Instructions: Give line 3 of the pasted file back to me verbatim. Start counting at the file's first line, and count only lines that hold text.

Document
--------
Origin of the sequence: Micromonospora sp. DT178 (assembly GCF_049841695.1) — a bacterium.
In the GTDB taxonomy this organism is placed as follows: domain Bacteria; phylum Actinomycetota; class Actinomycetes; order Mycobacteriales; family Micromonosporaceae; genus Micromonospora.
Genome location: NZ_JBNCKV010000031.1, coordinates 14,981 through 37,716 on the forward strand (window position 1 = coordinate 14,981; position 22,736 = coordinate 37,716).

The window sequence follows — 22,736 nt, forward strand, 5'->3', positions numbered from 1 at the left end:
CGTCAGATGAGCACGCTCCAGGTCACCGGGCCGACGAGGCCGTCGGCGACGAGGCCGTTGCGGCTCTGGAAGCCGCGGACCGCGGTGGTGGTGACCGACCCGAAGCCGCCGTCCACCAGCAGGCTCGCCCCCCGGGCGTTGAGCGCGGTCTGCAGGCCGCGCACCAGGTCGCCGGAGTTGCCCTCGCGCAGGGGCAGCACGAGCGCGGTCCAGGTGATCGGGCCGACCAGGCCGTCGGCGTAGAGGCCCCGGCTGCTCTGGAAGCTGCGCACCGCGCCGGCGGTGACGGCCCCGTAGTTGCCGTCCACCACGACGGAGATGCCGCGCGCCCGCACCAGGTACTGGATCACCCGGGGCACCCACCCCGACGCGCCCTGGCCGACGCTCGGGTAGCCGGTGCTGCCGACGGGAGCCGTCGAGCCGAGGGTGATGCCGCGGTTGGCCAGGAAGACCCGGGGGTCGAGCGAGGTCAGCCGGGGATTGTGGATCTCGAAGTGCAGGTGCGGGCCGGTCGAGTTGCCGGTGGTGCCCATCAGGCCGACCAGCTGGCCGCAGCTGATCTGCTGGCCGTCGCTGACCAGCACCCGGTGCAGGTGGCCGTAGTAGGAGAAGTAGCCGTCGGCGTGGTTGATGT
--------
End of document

Genome location: NZ_JBNCKV010000031.1, coordinates 14,981 through 37,716 on the forward strand (window position 1 = coordinate 14,981; position 22,736 = coordinate 37,716).